• Shut down the VM and, from PVE and:
    • remove (from the vm, not from disk) all the (IDE) disk it had previoulsy, and
    • re-add them, in the same order, as virtio disks
    • Make shure that the primary boot device is still the old (IDE) boot disk, through PVE web interface.
  • Boot again the VM and log in as a local administrator
  • Window should detect it has new unknown devices and ask you for the drivers
    • You should have the option to use again the ISO mounted in the CD drive
    • You should also be able to tell windows to use "current" drivers, it now already has.
    • You don't need to initialize/format these drives, of course :-)

After finishing, through PVE web interface, you can:

  • remove the first, temporary, virtio disk (if you don't need that more space on Windows)
  • remove the ISO mounted as CD device

During windows installation

You can add the block drivers during install by manually adding a virtual floppy drive (vfd) to the system for the initial install as follows (thanks to meto & user100 in the forum).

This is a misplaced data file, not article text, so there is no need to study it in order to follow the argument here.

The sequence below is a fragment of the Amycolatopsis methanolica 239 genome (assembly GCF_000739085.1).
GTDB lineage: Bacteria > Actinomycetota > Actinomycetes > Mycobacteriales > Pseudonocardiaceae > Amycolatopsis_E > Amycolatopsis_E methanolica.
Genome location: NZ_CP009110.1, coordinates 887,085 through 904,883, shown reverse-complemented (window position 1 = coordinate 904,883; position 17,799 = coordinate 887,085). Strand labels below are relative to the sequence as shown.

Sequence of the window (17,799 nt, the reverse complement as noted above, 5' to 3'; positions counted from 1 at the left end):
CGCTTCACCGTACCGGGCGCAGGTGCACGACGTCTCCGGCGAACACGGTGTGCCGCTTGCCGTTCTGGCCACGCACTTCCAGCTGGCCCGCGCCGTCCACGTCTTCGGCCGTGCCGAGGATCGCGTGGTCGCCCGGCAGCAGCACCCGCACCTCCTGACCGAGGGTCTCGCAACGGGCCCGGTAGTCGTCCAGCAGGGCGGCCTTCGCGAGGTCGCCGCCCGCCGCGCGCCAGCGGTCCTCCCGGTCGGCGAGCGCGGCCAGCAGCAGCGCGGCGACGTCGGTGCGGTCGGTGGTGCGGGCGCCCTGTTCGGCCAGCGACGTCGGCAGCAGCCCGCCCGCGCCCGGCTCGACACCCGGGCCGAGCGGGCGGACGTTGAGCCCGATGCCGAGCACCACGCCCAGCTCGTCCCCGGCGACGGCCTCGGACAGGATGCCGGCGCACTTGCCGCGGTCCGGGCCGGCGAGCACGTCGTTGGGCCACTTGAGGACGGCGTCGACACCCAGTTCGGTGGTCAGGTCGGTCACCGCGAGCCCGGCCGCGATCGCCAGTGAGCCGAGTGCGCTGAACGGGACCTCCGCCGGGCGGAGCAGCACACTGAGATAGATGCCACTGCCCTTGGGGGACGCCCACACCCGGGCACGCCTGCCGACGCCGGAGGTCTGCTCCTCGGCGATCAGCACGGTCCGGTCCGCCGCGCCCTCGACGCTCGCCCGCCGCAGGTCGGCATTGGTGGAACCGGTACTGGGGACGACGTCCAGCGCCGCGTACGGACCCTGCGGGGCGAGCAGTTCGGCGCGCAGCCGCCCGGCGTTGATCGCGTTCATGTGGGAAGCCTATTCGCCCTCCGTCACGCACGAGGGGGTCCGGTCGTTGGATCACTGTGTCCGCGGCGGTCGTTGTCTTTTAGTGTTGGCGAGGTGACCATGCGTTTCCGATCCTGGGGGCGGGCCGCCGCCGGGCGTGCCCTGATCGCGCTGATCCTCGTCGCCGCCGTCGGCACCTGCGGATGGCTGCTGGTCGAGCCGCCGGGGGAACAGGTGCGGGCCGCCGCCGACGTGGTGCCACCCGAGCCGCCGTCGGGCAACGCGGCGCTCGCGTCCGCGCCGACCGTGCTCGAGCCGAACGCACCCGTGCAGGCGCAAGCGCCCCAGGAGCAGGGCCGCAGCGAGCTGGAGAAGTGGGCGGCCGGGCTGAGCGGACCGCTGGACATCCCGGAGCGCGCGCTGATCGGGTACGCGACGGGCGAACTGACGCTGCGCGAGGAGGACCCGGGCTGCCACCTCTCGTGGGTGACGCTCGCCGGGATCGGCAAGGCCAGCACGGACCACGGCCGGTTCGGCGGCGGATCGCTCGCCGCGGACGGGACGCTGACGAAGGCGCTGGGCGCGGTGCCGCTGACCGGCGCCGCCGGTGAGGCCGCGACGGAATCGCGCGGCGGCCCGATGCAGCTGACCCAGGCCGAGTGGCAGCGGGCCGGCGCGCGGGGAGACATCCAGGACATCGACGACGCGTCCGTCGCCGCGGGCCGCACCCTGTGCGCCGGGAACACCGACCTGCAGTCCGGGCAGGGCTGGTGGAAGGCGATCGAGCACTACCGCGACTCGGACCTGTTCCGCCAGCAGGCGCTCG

First you need the virtio drivers from RedHat that can be found here: http://alt.fedoraproject.org/pub/alt/virtio-win/latest/images/bin/ If you are doing VIRTIO for network (recommended), grab the ISO file as well as the vfd file.

Copy the vfd file onto the PM Host server or somewhere where it can be access from the PM Host server.

When you create the VM, set the drive type to virtio and complete the rest of the settings.

Start the system from the PROXMOX interface, but don't bother with the VNC console at this stage.

In an ssh session to the PM Host server (for your Win KVM), find the KVM process you just started by filtering on your VMID

 # ps ax | grep kvm | grep <VMID>

You need to copy the line from the output for your VM beginning from "/usr/bin/kvm". Make sure you grab the whole line except the process ID, etc.